Now that the renderer is included, let’s initiate the scene:

var scene = new THREE.Scene();

Then the camera:

// Syntax
 var camera = new THREE.PerspectiveCamera([fov], [aspect ratio], [near], [far]);
 // Example


var camera = new THREE.PerspectiveCamera(45, 600/600 , 0.1, 1000);

Note that each camera uses a separate constructor. Because we plan to view the scene in three dimensions, we’re using the perspective camera. The first of the properties is the field of view in degrees; so, our view would be at a 45° angle. The aspect ratio is next and is written as width/height. This could obviously be written as 1 here because our scene is going to fit our 600 × 600-pixel canvas. For a 1200 × 800-pixel scene, it would be written as 1200/800 or 12/8; and if you want the aspect to constantly fit the window, you could also write window.innerWidth / window.innerHeight. The near and far properties are the third and fourth, giving near and far limits to the area that is rendered.

Placing the camera requires only setting the z-position.

camera.position.z = 400;

We now need to create a mesh to place in the scene. Three.js eliminates the need to create basic meshes yourself, by including the creation of these in its API by way of combining the geometry and material. The only property we must specify is the radius of the geometry.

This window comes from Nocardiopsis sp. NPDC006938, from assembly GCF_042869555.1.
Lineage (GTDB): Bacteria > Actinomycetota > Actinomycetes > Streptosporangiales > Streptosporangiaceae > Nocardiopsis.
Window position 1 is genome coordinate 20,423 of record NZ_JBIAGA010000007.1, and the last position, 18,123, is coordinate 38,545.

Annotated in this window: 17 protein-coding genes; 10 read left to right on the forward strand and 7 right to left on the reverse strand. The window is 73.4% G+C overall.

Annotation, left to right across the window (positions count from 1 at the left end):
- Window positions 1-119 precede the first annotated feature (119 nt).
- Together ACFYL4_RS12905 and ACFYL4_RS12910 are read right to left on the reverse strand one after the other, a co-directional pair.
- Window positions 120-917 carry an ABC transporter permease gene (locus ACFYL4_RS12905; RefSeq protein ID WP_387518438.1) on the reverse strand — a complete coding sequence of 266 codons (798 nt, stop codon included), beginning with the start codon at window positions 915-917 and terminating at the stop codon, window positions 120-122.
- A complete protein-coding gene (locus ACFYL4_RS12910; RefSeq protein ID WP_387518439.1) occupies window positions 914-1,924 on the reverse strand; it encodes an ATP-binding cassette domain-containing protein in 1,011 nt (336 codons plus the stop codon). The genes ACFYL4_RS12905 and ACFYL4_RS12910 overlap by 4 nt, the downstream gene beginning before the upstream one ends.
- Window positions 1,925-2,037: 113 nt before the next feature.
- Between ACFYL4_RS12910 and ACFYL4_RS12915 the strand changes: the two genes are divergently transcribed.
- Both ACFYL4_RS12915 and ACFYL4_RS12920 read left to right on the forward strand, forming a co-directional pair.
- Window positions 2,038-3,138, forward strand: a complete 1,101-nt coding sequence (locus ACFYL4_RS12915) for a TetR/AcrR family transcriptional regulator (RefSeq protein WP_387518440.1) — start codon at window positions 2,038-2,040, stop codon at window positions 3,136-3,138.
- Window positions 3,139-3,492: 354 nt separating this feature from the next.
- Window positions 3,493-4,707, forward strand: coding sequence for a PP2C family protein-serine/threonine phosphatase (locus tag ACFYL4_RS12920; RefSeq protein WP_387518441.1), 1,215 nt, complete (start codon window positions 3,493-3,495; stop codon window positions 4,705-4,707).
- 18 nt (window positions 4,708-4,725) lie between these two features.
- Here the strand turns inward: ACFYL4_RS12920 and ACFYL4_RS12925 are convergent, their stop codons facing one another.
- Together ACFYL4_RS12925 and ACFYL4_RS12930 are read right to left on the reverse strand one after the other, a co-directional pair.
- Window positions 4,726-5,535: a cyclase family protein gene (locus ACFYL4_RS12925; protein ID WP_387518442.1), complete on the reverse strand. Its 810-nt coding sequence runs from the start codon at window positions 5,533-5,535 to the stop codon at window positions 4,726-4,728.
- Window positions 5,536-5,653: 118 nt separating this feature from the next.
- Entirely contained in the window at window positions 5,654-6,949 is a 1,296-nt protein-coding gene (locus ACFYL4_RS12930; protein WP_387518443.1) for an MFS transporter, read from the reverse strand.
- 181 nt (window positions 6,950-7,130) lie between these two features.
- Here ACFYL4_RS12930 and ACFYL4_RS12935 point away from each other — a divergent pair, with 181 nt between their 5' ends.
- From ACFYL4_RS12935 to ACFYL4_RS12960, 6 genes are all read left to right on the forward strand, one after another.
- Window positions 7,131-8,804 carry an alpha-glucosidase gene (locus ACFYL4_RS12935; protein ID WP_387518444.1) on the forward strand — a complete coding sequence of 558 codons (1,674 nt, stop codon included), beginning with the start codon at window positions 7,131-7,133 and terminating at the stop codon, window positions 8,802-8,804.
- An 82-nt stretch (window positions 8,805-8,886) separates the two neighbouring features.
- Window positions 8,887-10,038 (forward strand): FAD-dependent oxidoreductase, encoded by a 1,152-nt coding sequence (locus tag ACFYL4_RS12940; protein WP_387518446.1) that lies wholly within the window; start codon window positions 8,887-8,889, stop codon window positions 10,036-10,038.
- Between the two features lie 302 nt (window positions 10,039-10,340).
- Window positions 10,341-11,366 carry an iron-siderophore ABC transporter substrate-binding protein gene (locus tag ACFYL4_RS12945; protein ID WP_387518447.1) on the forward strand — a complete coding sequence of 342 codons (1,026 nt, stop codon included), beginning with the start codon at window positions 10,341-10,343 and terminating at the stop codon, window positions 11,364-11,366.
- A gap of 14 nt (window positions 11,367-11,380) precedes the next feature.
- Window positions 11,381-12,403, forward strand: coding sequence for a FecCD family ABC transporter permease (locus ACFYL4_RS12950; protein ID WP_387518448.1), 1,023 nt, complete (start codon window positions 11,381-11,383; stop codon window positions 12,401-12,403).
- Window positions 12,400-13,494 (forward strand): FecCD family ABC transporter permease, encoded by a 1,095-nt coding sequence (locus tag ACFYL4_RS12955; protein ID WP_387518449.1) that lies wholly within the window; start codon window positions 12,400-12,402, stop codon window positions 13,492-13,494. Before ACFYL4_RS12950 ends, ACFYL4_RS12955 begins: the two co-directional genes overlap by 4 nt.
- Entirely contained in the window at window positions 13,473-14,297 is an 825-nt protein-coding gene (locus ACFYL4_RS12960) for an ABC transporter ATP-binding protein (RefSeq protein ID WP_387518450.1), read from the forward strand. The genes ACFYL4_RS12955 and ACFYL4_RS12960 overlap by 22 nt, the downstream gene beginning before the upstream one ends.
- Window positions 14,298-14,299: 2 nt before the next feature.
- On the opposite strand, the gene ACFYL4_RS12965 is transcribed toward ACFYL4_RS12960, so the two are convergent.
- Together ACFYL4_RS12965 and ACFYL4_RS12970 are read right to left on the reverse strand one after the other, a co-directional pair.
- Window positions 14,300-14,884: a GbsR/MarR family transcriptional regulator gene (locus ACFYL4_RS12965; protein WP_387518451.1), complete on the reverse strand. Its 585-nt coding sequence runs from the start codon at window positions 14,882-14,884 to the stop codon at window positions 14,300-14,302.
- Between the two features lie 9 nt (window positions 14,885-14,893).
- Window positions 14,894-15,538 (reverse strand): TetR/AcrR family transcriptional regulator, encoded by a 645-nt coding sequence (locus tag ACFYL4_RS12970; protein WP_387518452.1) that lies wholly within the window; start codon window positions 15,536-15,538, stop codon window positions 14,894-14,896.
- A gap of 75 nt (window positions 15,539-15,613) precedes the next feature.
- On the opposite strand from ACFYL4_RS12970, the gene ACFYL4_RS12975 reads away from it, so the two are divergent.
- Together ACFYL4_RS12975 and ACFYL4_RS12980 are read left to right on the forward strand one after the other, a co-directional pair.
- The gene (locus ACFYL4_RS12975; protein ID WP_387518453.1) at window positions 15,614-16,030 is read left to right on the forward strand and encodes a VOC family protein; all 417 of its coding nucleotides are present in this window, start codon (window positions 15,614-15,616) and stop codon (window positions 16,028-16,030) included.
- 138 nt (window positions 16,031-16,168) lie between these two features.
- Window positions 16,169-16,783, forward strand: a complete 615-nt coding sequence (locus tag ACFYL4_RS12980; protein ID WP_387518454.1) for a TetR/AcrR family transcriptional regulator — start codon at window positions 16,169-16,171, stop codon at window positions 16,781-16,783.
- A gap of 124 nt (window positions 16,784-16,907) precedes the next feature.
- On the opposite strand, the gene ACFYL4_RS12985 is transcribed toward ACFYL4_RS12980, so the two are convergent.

var geometry = new THREE.SphereGeometry(70);

While it has defaults, specifying the width and height of the segments is also common. Adding segments will increase the smoothness of the mesh but also decrease performance. Because this is only a rock, I’m not too worried about smoothness, so we’ll set a low number of segments. The segment properties are the next two after the radius, so add them the same way.

var geometry = new THREE.SphereGeometry(70,10,10);

To create a mesh out of this new geometry, we still need to add a material to it. Because we want this rock to really show off the light coming from our perspective camera, we’ll add the shiny phong material. Adding this material is as simple as calling it and setting the color property. Notice that the hex color requires the 0x prefix, indicating that it is a hex value.

var material = new THREE.MeshPhongMaterial( { color: 0xe4e4e4 } );

In Three.js, the actual mesh is created by combining the geometry and material. To do this, we just have to call the Mesh constructor and add both the geometry and material variables as arguments.

var sphere = new THREE.Mesh(geometry, material);

Now that the mesh is declared, we can add it to the scene.


Recalling the introduction, a mesh needs a light source in order to be viewed properly. Let’s create a white light in the same way we initiated the mesh; then we’ll specify exactly where we want the light to be placed and add it to the scene in the same way we added the mesh.

var pointerOne = new THREE.PointLight(0xffffff);

The positions can be written in one of two ways, depending on what you are trying to accomplish.

// Separately:

pointerOne.position.x = -100;
pointerOne.position.y = -90;
pointerOne.position.z = 130;

// Or combined:




// Add to the scene the same way as before.